Final Draft of the guiding principles on extreme poverty and human rights, submitted by the Special Rapporteur on extreme poverty and human rights, Magdalena Sepúlveda Carmona

The Final Draft of the guiding principles on extreme poverty and human rights, submitted by the special Rapporteur on extreme poverty and human rights, Magdalena Sepulveda Carmona is available in all six languages of the United Nations.  French, Spanish and English uploaded here for your convenience.

http://www.un.org/ga/search/view_doc.asp?symbol=A/HRC/21/39&Lang=F
http://www.un.org/ga/search/view_doc.asp?symbol=A/HRC/21/39&Lang=S
http://www.un.org/ga/search/view_doc.asp?symbol=A/HRC/21/39&Lang=E

Ms. Magdalena Sepúlveda Carmona, Special Rapporteur on Extreme Poverty and Human Rights made a statement at the 21st Session of the Human Rights Council on 12 September 2012. Link to the full statement is attached here.  English only
http://www.ohchr.org/EN/NewsEvents/Pages/                                            DisplayNews.aspx?NewsID=12503&LangID=E

Some quotations from the statement made by Ms. Magdalena Sepúlveda Carmona on September 12, 2012
“The Guiding Principles aim to be a tool to guide the design and implementation of social policies and poverty eradication efforts, in a manner that respects, protects and fulfills the human rights of persons living in extreme poverty.
These Principles do not create new obligations in regard to human rights. They simply represent a concise guide on how to fulfill existing obligations in the design, implementation and evaluation of public policies to overcome poverty.
It is important to record the long history of these Guiding Principles. They date back to 2001, when the Commission on Human Rights, recognising the necessity of formulating principles on the application of human rights norms in the context of the fight against extreme poverty … The document is relevant for all countries, at all stages of development.”

The GSIJP Office has been contributing to this process since 2001. Good Shepherd Sisters responded to the consultations and submitted very valuable information in 2011. The following units contributed: Colombia (4), Mexico (2) New York (2), France and Central America. Hedwig and Mags in the Geneva Office attended meetings when requested and kept us updated.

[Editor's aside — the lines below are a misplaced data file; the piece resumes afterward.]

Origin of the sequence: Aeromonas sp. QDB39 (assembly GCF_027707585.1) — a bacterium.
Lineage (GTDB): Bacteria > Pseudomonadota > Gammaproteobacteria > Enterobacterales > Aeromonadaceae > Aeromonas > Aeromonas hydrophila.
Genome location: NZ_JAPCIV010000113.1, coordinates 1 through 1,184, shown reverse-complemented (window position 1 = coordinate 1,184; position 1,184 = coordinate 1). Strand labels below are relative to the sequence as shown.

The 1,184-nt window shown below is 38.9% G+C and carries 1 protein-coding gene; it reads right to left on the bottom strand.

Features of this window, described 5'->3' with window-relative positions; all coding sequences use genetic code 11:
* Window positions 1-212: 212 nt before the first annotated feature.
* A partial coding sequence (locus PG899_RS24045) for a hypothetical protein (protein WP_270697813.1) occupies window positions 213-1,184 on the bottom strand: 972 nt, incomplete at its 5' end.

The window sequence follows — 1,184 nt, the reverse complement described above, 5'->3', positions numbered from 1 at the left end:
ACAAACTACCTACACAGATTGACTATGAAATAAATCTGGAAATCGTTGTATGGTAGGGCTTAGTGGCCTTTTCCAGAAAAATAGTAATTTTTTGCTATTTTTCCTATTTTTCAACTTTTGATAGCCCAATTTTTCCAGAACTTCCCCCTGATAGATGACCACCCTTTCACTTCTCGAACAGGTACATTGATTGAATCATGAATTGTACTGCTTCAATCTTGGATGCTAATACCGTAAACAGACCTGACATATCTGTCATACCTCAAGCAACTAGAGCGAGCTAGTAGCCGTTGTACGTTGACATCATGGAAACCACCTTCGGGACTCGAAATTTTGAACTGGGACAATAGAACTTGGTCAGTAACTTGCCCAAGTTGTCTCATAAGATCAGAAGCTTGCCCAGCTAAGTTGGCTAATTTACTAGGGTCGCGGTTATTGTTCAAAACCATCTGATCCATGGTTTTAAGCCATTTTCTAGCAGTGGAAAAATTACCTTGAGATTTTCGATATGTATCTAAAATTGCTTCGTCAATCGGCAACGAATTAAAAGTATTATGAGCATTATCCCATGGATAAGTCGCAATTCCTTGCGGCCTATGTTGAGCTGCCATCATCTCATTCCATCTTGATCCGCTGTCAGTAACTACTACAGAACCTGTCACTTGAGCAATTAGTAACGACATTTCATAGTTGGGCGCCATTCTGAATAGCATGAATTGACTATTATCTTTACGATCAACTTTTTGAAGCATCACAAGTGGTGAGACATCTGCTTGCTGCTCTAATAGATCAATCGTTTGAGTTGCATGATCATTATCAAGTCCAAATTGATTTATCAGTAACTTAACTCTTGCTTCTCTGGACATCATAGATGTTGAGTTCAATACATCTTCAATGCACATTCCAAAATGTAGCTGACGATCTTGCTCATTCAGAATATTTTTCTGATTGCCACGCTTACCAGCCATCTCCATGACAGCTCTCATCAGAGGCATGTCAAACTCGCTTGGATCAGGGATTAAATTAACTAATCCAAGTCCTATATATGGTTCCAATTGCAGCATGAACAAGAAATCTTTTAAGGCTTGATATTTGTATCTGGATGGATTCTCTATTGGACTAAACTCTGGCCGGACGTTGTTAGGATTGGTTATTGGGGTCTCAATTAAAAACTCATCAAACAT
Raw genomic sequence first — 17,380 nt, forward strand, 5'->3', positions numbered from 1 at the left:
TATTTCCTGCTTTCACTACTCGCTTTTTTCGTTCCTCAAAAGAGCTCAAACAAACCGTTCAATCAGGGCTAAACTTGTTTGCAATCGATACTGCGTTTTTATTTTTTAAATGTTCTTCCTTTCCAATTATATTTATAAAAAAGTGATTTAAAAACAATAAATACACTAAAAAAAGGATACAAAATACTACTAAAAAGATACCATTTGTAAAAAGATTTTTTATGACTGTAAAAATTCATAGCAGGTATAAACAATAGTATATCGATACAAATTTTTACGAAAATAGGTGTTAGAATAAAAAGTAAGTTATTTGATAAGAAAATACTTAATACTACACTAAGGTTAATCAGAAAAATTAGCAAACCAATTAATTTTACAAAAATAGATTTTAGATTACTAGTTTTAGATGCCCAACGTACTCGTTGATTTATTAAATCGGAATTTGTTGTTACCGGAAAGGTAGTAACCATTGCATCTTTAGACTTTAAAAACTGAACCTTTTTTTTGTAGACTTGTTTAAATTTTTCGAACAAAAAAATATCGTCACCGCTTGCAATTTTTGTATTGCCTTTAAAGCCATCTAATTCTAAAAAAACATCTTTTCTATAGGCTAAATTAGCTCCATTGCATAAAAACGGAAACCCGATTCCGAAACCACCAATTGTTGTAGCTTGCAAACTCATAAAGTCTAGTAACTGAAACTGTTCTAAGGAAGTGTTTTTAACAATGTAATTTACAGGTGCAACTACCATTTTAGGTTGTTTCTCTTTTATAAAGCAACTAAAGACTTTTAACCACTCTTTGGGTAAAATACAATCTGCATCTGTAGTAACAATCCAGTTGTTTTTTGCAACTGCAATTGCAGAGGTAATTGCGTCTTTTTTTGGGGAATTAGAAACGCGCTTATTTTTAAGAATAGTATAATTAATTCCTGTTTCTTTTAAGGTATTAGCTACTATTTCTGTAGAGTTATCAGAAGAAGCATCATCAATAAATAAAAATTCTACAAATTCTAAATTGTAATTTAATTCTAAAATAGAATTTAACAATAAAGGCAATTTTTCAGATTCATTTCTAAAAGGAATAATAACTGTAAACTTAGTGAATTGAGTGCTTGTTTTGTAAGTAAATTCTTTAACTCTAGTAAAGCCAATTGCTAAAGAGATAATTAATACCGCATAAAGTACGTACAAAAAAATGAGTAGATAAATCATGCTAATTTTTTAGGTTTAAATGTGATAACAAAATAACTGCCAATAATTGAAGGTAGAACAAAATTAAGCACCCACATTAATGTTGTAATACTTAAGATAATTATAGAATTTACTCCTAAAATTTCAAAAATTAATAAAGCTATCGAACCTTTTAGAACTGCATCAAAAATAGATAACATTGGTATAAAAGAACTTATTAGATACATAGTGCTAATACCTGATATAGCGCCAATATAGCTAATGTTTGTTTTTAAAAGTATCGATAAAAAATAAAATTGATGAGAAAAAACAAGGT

A good history of the process is annexed at the end of the document – but in English only. One of the first processes I was engaged in was reviewing an initial draft document with other members of the NGO Sub-Committee for Poverty Eradication. A note I have to this day reads, ‘we must find words to substitute for ‘the poor’. The term agreed was ‘persons living in poverty’. This term is used 120 times in the final draft. We struggled with ‘Poverty as a human condition’ and suggested alternative language ‘Poverty is a dehumanizing condition’ but this did not find its way into the document – see paragraph No 2 a term used by the Committee on Economic, Social and Cultural Rights in 2001. Another phrase that stand out for me as innovative at the time was to eliminate ‘the accumulation of wealth and poverty’. The phrase ‘eliminate the accumulation of wealth’ is not found in the final draft.

  • The final draft has 108 paragraphs, 30 pages
  • 14 specific rights are elaborated. (Paragraphs 62 – 90).
  • If you want to discuss poverty read the preface Paragraphs 1-10.
  • The Objectives of the Guiding Principles on extreme poverty and human rights are outlined in paragraphs 11 -13.
  • There are 8 foundational principles.
  • There are three references to implementation of the social protection – see paragraphs 30, 54 and 86 (b).
  • It is imperative at national level that you bring this document to your local government representatives and government ministers.

Extreme poverty is not inevitable means that the tools for ending it are within reach. A human rights approach provides a framework for the long-term eradication of extreme poverty based on the recognition of persons living in extreme poverty as rights holders and agents of change.”  Paragraph 6.

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